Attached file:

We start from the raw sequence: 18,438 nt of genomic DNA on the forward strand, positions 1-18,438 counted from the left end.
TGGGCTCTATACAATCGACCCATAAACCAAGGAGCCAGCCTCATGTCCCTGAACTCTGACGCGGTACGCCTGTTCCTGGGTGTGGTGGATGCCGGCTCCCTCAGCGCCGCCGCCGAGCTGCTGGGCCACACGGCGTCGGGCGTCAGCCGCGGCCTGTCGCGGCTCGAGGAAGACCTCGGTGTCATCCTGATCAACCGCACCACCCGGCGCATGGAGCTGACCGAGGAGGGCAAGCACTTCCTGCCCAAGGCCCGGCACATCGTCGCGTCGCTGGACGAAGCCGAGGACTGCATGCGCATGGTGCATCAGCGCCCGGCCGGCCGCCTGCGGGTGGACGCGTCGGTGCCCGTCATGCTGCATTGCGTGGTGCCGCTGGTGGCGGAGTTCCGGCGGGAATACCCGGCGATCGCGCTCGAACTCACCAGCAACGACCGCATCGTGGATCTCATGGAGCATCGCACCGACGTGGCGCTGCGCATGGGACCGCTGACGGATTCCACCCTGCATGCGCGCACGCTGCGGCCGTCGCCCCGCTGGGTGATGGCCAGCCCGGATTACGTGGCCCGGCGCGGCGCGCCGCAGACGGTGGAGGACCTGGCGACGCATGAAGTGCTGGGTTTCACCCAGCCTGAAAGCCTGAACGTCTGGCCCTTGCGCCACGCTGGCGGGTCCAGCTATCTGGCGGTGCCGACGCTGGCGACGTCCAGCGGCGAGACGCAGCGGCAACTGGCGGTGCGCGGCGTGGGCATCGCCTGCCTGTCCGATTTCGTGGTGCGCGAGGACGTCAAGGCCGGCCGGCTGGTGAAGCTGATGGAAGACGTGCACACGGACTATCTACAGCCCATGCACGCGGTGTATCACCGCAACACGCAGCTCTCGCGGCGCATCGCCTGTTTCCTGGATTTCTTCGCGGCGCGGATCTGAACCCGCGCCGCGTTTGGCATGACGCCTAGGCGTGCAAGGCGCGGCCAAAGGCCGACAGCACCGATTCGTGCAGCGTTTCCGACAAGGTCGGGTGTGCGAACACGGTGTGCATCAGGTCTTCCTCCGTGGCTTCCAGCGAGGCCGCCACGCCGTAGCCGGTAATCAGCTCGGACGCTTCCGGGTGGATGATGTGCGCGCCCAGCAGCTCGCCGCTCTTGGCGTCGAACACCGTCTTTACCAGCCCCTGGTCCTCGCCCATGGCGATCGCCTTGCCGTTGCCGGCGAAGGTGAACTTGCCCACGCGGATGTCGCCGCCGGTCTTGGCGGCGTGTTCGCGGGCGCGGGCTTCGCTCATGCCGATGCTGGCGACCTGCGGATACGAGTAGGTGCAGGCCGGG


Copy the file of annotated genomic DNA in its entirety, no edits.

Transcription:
We start from the raw sequence: 18,438 nt of genomic DNA on the forward strand, positions 1-18,438 counted from the left end.
TGGGCTCTATACAATCGACCCATAAACCAAGGAGCCAGCCTCATGTCCCTGAACTCTGACGCGGTACGCCTGTTCCTGGGTGTGGTGGATGCCGGCTCCCTCAGCGCCGCCGCCGAGCTGCTGGGCCACACGGCGTCGGGCGTCAGCCGCGGCCTGTCGCGGCTCGAGGAAGACCTCGGTGTCATCCTGATCAACCGCACCACCCGGCGCATGGAGCTGACCGAGGAGGGCAAGCACTTCCTGCCCAAGGCCCGGCACATCGTCGCGTCGCTGGACGAAGCCGAGGACTGCATGCGCATGGTGCATCAGCGCCCGGCCGGCCGCCTGCGGGTGGACGCGTCGGTGCCCGTCATGCTGCATTGCGTGGTGCCGCTGGTGGCGGAGTTCCGGCGGGAATACCCGGCGATCGCGCTCGAACTCACCAGCAACGACCGCATCGTGGATCTCATGGAGCATCGCACCGACGTGGCGCTGCGCATGGGACCGCTGACGGATTCCACCCTGCATGCGCGCACGCTGCGGCCGTCGCCCCGCTGGGTGATGGCCAGCCCGGATTACGTGGCCCGGCGCGGCGCGCCGCAGACGGTGGAGGACCTGGCGACGCATGAAGTGCTGGGTTTCACCCAGCCTGAAAGCCTGAACGTCTGGCCCTTGCGCCACGCTGGCGGGTCCAGCTATCTGGCGGTGCCGACGCTGGCGACGTCCAGCGGCGAGACGCAGCGGCAACTGGCGGTGCGCGGCGTGGGCATCGCCTGCCTGTCCGATTTCGTGGTGCGCGAGGACGTCAAGGCCGGCCGGCTGGTGAAGCTGATGGAAGACGTGCACACGGACTATCTACAGCCCATGCACGCGGTGTATCACCGCAACACGCAGCTCTCGCGGCGCATCGCCTGTTTCCTGGATTTCTTCGCGGCGCGGATCTGAACCCGCGCCGCGTTTGGCATGACGCCTAGGCGTGCAAGGCGCGGCCAAAGGCCGACAGCACCGATTCGTGCAGCGTTTCCGACAAGGTCGGGTGTGCGAACACGGTGTGCATCAGGTCTTCCTCCGTGGCTTCCAGCGAGGCCGCCACGCCGTAGCCGGTAATCAGCTCGGACGCTTCCGGGTGGATGATGTGCGCGCCCAGCAGCTCGCCGCTCTTGGCGTCGAACACCGTCTTTACCAGCCCCTGGTCCTCGCCCATGGCGATCGCCTTGCCGTTGCCGGCGAAGGTGAACTTGCCCACGCGGATGTCGCCGCCGGTCTTGGCGGCGTGTTCGCGGGCGCGGGCTTCGCTCATGCCGATGCTGGCGACCTGCGGATACGAGTAGGTGCAGGCCGGG